11. I'm inclined to agree with @EverBetter. If you have a strong writing sample and can clearly articulate a research agenda, PhD programs will be interested in that and not whether or not you wrote a thesis. The other thing to note is that Masters Theses are tricky to turn into writing samples. For one thing, they often end up in the awkward length of 50-100 pages which is much too long to be a writing sample but not yet a monograph. For that reason, you may be better off using your time to revise your strongest seminar paper that best shows your skills and interests and using that for your writing sample (try as much as possible to model it on articles in your field). If you do decide to write a thesis, it's probably best to make it such that it has a 20-30 page chapter that can easily enough stand on its own without the added context of the rest of the thesis. Otherwise you're left with the difficult task of condensing a much longer argument into a short space or trying to add the necessary context for a part of it. The other issue with a masters thesis is that you will typically complete it during the spring. But PhD applications are usually due over winter break. So, unless you are planning on taking a gap year, the masters thesis won't actually be done by the time you need to submit it as a writing sample. At the end of the day, you should listen to your advisors at the MA program. It's possible that there's a tacit expectation that strong students will write a thesis, in which case not writing one might alienate professors and/or reflect in your letters of recommendation. But if your advisors seem fine with you not completing a thesis, I think using the fall to polish a seminar paper into the best writing sample you can muster is probably a better use of your time.
  12. I'm not a Discord user, but I do know there are certainly Discord groups for this purpose. You would just have to gen an invite. Twitter has lots of problems and one would be justified in wanting to stay away from it, but there is actually a really good community of philosophy undergrads, grad students, and professors, who frequently get into quite enlightening discussions about various aspects of philosophy.
  13. I seriously doubt it will hurt you. I'm in a German Studies program in which several people have MAs from German institutions. Now, as you note, these are all German nationals, so that's a slightly different situation than yours. But at the end of the day, your application is going to be primarily evaluated on the quality of your writing sample and on how interesting the faculty finds your research interest. Your experience in France will mean that nobody will doubt your language competency, which is a good thing. What you will need to do is produce a strong writing sample and learn how to articulate your research interests in terms that are both interesting and identifiably a part of French studies as that is understood in the American context. But I don't see any reason why you can't achieve those goals in the program you're considering. You may even be able to use your statement of purpose to explain how your comparative studies in France have helped refine your research interests in such a way as to make X program in the US the most logical next step for you. These sorts of arguments are, on the whole, probably less important than your writing sample, but I do think they are good to have. Lastly, I'll just note that there are certainly language/literature PhD programs that admit American students with only a BA. So, since you have a BA in French (I gather), nobody will doubt your credentials because you have *more* education, especially if you can articulate a coherent scholarly narrative for your educational progression.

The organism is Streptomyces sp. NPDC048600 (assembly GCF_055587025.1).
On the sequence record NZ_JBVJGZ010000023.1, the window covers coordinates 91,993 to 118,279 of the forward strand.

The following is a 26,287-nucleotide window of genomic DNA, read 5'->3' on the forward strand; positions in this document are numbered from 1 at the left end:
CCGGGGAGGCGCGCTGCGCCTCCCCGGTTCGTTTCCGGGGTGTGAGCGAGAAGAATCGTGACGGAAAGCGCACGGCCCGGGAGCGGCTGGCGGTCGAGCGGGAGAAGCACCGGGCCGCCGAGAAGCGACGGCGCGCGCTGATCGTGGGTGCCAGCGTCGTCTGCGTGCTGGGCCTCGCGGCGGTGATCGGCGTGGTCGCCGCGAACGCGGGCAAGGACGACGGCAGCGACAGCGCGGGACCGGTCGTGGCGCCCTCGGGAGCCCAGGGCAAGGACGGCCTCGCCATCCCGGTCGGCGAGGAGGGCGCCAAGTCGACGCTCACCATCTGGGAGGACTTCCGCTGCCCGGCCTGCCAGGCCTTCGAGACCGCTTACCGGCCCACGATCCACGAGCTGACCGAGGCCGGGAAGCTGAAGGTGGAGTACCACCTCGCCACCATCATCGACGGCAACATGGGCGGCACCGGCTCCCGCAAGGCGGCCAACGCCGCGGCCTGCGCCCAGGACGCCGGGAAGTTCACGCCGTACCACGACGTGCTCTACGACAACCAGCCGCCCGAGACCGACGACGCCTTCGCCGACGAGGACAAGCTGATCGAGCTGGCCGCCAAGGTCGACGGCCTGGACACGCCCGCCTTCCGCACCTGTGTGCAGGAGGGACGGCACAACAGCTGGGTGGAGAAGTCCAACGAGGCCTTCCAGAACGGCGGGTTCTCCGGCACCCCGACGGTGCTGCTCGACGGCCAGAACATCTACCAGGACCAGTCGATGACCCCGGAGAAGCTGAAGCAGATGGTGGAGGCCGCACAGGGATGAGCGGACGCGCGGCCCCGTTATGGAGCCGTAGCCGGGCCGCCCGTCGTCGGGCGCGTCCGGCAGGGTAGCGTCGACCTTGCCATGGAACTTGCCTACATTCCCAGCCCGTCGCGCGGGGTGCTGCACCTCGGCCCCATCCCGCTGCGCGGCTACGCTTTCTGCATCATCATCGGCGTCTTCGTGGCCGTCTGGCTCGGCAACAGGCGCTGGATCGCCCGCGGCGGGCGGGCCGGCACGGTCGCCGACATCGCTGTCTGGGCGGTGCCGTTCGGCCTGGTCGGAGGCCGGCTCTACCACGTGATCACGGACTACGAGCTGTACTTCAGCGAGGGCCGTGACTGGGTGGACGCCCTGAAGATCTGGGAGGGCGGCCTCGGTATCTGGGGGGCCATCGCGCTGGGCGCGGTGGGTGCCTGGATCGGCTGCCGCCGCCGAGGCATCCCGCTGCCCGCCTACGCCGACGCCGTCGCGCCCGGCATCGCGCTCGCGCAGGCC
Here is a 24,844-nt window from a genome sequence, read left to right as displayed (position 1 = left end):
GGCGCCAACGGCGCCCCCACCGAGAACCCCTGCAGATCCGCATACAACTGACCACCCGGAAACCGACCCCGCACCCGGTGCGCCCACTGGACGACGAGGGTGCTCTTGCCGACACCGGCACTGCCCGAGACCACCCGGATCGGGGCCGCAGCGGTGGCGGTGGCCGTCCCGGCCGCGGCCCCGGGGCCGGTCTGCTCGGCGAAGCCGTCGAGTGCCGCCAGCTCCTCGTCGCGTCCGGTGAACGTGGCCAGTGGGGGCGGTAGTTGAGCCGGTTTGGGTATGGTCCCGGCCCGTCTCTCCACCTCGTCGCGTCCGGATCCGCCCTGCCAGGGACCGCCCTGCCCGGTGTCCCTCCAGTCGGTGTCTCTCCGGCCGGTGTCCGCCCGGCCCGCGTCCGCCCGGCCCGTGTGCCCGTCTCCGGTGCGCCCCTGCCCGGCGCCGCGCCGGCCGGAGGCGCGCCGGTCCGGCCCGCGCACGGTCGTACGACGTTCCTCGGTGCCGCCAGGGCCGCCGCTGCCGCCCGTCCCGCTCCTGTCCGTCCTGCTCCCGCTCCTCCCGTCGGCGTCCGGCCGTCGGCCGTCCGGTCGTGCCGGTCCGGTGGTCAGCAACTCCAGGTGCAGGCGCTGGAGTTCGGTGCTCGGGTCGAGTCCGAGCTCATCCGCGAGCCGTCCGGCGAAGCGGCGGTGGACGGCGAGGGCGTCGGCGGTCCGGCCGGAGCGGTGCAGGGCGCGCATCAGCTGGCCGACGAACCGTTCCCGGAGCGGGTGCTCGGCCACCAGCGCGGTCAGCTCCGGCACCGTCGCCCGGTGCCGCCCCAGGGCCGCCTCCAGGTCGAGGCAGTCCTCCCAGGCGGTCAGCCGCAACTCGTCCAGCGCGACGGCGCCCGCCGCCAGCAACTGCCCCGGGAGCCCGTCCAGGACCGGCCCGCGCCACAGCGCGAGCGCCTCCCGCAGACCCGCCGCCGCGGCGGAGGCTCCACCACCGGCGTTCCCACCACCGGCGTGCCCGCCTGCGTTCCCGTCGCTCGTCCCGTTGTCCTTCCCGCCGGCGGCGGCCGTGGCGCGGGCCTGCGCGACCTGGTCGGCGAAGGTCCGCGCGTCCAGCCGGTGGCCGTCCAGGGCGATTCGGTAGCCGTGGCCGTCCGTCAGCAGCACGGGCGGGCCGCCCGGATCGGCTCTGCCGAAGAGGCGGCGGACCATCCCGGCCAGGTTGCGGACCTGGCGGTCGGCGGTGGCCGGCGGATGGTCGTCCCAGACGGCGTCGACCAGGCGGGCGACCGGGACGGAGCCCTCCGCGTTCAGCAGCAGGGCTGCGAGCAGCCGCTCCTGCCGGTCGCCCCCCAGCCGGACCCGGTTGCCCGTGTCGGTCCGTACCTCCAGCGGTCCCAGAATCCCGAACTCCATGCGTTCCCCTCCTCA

14. Is this quarters or semesters? My undergrad philosophy major was 19 courses on a quarter system iirc.
  15. The full list of schools is here: https://cgsnet.org/ckfinder/userfiles/files/CGS_April15_Resolution_Oct2020Revision.pdf They really shouldn't be pressuring you to make a decision before April 15th.